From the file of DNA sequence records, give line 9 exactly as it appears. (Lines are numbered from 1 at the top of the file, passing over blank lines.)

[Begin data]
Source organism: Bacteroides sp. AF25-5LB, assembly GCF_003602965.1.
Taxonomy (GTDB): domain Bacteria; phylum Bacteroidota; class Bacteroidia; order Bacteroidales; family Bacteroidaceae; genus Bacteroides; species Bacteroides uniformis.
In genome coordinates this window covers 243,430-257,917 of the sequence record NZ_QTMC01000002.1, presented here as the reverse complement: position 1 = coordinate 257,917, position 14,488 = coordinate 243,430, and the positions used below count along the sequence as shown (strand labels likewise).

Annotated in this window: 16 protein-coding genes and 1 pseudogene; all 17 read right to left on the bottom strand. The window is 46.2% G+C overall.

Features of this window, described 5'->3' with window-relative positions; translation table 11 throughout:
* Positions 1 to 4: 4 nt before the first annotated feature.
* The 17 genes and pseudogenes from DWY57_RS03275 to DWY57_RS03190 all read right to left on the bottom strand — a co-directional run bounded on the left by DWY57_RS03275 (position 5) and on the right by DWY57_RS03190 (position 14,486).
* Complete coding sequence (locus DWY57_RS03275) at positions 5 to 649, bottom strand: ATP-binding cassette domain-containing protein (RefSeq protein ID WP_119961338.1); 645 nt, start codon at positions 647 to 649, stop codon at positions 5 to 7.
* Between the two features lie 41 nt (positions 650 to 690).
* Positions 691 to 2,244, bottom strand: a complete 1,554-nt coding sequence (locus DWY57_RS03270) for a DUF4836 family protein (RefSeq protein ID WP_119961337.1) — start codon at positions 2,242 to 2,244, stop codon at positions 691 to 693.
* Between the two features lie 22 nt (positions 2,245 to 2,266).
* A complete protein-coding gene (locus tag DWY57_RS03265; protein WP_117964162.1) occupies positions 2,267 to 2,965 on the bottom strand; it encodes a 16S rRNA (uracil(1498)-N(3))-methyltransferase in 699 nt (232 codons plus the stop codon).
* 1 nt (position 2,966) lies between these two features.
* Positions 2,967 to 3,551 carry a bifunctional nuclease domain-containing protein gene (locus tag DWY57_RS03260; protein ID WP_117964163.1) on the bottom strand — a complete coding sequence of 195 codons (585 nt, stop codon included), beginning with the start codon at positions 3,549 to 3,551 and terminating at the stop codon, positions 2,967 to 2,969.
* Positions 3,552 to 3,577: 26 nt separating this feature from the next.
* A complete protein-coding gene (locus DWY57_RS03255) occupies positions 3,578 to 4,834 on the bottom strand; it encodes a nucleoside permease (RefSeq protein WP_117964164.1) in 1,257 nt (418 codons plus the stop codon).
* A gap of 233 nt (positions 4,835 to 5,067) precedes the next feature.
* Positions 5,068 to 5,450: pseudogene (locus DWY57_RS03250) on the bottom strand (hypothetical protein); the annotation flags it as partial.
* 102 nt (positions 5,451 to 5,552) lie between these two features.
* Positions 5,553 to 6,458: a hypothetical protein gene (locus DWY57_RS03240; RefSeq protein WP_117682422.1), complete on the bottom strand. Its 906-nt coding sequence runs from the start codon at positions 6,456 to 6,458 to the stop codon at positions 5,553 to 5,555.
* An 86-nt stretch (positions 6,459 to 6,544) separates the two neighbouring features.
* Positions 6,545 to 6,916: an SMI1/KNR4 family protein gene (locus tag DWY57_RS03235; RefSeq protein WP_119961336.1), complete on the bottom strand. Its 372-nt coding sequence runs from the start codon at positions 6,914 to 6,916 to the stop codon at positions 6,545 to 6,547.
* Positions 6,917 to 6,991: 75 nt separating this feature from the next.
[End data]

* Between the two features lie 41 nt (positions 650 to 690).